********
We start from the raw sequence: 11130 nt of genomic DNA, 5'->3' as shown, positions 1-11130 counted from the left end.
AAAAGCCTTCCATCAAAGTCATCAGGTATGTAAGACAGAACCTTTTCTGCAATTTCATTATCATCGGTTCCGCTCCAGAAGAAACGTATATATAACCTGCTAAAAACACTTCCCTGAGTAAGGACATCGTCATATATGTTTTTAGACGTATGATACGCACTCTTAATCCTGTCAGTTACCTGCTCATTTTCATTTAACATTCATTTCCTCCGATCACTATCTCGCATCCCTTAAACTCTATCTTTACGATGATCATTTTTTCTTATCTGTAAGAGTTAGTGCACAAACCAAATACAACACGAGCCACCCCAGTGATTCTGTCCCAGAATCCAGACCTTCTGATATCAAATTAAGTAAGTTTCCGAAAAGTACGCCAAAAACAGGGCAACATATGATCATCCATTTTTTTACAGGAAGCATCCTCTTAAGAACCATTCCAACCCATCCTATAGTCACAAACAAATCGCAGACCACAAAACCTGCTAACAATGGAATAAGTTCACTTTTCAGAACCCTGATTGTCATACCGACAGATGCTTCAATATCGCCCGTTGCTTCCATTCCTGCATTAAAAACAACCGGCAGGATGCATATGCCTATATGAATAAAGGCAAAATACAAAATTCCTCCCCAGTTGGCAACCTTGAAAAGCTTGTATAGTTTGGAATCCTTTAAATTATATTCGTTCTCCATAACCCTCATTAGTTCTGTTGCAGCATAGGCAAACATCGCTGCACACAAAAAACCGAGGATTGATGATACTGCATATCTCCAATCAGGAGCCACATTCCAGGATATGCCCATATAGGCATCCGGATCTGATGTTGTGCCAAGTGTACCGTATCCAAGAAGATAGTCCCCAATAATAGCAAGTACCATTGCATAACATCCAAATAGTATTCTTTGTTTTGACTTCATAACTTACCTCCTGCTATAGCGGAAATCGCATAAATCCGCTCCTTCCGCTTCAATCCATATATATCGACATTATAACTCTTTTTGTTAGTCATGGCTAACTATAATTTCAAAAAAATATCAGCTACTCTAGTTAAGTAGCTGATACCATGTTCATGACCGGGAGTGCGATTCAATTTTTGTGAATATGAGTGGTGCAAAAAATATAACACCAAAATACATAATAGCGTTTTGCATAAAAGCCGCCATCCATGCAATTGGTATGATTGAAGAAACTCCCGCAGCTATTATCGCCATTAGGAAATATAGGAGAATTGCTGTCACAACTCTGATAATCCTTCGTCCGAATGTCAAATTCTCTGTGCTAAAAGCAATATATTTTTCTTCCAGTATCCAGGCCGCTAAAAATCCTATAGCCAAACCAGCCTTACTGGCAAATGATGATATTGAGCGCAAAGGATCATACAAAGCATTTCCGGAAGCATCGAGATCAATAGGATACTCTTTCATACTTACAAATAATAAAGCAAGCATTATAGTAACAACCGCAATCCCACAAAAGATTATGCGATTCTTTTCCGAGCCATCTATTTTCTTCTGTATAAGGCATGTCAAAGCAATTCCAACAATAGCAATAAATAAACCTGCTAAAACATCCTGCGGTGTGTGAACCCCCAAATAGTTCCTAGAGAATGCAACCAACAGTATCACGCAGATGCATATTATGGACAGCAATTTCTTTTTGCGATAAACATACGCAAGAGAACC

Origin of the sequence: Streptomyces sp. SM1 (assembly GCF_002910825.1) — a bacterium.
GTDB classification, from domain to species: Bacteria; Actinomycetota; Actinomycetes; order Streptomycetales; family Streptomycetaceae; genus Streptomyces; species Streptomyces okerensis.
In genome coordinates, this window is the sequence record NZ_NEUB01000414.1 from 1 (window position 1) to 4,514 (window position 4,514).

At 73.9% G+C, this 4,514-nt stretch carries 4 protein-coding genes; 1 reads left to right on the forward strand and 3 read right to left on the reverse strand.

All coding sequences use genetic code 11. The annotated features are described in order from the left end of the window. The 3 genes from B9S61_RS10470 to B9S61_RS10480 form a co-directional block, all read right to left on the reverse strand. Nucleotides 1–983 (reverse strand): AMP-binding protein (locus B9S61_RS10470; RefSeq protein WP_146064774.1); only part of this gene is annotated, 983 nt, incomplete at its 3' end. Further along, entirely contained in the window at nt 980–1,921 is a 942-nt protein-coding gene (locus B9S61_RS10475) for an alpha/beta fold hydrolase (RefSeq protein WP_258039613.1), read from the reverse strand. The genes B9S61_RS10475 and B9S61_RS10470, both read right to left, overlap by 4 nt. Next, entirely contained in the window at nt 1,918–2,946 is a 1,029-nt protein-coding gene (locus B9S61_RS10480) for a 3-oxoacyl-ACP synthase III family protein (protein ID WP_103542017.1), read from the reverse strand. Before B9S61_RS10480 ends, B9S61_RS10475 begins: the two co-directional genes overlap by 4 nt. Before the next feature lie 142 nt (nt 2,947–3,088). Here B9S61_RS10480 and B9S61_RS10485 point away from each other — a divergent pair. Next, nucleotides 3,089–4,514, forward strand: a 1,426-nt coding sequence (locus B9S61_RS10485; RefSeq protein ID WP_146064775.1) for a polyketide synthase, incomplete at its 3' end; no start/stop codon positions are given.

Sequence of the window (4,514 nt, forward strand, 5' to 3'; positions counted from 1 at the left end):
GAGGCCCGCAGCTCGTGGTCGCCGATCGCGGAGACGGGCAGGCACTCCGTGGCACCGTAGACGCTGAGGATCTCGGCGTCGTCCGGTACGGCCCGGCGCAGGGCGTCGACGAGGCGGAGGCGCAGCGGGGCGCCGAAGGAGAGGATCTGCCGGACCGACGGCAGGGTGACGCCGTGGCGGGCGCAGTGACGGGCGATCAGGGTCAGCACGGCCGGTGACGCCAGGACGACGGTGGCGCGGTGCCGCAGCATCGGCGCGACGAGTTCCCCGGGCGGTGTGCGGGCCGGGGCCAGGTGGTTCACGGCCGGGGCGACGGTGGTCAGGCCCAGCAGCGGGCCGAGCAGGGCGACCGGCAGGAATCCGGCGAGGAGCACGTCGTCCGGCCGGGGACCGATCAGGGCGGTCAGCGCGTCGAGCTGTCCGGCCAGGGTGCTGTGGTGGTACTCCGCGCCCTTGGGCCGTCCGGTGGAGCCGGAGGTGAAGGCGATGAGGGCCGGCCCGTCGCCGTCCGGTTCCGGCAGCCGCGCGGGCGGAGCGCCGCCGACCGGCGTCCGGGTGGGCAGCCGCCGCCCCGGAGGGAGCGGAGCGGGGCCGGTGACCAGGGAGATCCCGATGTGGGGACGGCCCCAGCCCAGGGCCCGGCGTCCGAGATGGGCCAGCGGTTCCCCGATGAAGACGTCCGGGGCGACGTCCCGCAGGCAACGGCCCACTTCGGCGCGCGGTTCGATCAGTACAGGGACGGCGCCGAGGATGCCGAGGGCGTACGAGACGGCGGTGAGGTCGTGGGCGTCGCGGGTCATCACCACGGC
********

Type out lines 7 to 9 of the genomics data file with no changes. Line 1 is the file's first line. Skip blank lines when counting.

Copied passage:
All coding sequences use genetic code 11. The annotated features are described in order from the left end of the window. The 3 genes from B9S61_RS10470 to B9S61_RS10480 form a co-directional block, all read right to left on the reverse strand. Nucleotides 1–983 (reverse strand): AMP-binding protein (locus B9S61_RS10470; RefSeq protein WP_146064774.1); only part of this gene is annotated, 983 nt, incomplete at its 3' end. Further along, entirely contained in the window at nt 980–1,921 is a 942-nt protein-coding gene (locus B9S61_RS10475) for an alpha/beta fold hydrolase (RefSeq protein WP_258039613.1), read from the reverse strand. The genes B9S61_RS10475 and B9S61_RS10470, both read right to left, overlap by 4 nt. Next, entirely contained in the window at nt 1,918–2,946 is a 1,029-nt protein-coding gene (locus B9S61_RS10480) for a 3-oxoacyl-ACP synthase III family protein (protein ID WP_103542017.1), read from the reverse strand. Before B9S61_RS10480 ends, B9S61_RS10475 begins: the two co-directional genes overlap by 4 nt. Before the next feature lie 142 nt (nt 2,947–3,088). Here B9S61_RS10480 and B9S61_RS10485 point away from each other — a divergent pair. Next, nucleotides 3,089–4,514, forward strand: a 1,426-nt coding sequence (locus B9S61_RS10485; RefSeq protein ID WP_146064775.1) for a polyketide synthase, incomplete at its 3' end; no start/stop codon positions are given.

Sequence of the window (4,514 nt, forward strand, 5' to 3'; positions counted from 1 at the left end):
GAGGCCCGCAGCTCGTGGTCGCCGATCGCGGAGACGGGCAGGCACTCCGTGGCACCGTAGACGCTGAGGATCTCGGCGTCGTCCGGTACGGCCCGGCGCAGGGCGTCGACGAGGCGGAGGCGCAGCGGGGCGCCGAAGGAGAGGATCTGCCGGACCGACGGCAGGGTGACGCCGTGGCGGGCGCAGTGACGGGCGATCAGGGTCAGCACGGCCGGTGACGCCAGGACGACGGTGGCGCGGTGCCGCAGCATCGGCGCGACGAGTTCCCCGGGCGGTGTGCGGGCCGGGGCCAGGTGGTTCACGGCCGGGGCGACGGTGGTCAGGCCCAGCAGCGGGCCGAGCAGGGCGACCGGCAGGAATCCGGCGAGGAGCACGTCGTCCGGCCGGGGACCGATCAGGGCGGTCAGCGCGTCGAGCTGTCCGGCCAGGGTGCTGTGGTGGTACTCCGCGCCCTTGGGCCGTCCGGTGGAGCCGGAGGTGAAGGCGATGAGGGCCGGCCCGTCGCCGTCCGGTTCCGGCAGCCGCGCGGGCGGAGCGCCGCCGACCGGCGTCCGGGTGGGCAGCCGCCGCCCCGGAGGGAGCGGAGCGGGGCCGGTGACCAGGGAGATCCCGATGTGGGGACGGCCCCAGCCCAGGGCCCGGCGTCCGAGATGGGCCAGCGGTTCCCCGATGAAGACGTCCGGGGCGACGTCCCGCAGGCAACGGCCCACTTCGGCGCGCGGTTCGATCAGTACAGGGACGGCGCCGAGGATGCCGAGGGCGTACGAGACGGCGGTGAGGTCGTGGGCGTCGCGGGTCATCACCACGGC